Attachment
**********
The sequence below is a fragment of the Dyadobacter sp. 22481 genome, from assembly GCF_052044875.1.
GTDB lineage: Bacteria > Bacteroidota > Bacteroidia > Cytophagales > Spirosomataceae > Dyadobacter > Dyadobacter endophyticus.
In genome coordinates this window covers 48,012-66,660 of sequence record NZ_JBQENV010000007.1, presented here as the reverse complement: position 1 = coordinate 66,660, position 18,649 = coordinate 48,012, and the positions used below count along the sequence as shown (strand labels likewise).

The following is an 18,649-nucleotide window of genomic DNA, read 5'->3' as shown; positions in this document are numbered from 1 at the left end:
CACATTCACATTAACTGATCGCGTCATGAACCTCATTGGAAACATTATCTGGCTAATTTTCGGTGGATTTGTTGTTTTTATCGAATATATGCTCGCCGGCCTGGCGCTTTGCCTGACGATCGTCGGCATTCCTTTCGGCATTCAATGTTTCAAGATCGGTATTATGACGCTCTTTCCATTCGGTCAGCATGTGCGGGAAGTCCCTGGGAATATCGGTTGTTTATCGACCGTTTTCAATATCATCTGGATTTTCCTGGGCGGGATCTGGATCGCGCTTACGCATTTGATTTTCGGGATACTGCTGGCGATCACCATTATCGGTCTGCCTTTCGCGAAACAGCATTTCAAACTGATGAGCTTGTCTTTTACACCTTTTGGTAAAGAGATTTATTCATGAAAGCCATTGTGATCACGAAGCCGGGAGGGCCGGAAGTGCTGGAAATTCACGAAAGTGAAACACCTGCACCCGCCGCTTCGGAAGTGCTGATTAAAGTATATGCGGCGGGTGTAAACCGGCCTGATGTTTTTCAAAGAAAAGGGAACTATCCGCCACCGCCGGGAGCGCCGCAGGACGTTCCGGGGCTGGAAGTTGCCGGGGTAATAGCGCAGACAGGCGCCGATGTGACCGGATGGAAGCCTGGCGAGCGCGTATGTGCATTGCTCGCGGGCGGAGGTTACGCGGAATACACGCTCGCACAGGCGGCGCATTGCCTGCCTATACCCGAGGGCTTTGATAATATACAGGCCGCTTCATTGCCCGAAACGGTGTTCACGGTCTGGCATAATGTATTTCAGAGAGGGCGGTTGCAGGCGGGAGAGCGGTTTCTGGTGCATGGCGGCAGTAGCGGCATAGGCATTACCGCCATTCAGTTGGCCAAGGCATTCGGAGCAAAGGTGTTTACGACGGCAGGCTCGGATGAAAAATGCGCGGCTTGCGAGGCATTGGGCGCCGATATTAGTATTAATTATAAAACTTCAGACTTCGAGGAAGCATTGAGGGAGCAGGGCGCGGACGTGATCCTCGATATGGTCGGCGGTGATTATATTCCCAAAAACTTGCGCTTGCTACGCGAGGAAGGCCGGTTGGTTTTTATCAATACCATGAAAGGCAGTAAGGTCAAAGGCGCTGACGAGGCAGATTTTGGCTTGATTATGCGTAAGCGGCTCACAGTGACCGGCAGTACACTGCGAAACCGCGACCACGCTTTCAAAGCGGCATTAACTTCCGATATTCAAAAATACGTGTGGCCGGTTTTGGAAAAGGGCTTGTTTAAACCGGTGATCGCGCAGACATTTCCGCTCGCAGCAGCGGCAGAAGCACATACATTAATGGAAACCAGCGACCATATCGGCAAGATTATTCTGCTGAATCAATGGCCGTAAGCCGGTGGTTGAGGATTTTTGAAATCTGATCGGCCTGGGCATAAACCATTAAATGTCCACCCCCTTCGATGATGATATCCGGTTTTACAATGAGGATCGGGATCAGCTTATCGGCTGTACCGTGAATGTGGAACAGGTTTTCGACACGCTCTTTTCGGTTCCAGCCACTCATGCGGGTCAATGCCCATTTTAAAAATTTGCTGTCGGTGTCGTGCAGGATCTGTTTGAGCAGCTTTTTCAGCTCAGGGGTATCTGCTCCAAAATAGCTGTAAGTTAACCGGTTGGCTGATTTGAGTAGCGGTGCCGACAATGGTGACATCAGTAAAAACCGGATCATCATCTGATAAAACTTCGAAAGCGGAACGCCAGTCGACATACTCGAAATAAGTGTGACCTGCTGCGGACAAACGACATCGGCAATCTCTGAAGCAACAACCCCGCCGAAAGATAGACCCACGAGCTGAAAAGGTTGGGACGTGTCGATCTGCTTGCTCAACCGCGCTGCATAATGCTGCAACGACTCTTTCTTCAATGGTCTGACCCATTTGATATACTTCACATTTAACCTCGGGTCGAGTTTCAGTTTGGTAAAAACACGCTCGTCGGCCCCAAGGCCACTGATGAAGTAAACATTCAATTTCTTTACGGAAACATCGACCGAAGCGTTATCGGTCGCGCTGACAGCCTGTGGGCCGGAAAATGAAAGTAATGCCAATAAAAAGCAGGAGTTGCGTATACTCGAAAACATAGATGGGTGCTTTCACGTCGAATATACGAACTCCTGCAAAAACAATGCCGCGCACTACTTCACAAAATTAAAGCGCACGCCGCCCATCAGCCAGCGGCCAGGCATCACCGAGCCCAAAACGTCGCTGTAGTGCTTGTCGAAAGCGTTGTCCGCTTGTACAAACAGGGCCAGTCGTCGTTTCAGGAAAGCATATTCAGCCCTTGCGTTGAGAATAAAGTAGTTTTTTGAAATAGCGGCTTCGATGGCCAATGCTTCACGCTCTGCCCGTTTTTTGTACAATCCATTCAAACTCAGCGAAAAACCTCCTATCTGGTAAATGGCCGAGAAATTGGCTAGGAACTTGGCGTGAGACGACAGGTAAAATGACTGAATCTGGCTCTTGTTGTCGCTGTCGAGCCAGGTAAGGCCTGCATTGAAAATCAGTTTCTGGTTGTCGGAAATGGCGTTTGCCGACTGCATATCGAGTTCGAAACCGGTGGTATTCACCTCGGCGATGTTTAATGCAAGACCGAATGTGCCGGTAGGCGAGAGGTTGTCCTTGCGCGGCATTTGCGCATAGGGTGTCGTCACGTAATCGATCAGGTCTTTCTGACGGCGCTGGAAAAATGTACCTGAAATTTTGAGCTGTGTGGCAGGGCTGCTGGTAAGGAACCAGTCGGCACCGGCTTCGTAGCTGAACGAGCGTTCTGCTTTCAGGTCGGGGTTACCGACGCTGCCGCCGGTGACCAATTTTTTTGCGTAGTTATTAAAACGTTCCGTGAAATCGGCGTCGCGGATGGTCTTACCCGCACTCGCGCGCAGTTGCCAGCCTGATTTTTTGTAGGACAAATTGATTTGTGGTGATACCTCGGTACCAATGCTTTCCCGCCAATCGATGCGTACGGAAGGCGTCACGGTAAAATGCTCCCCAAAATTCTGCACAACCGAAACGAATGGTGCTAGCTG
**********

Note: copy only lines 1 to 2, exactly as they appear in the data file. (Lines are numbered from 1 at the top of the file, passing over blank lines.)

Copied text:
The sequence below is a fragment of the Dyadobacter sp. 22481 genome, from assembly GCF_052044875.1.
GTDB lineage: Bacteria > Bacteroidota > Bacteroidia > Cytophagales > Spirosomataceae > Dyadobacter > Dyadobacter endophyticus.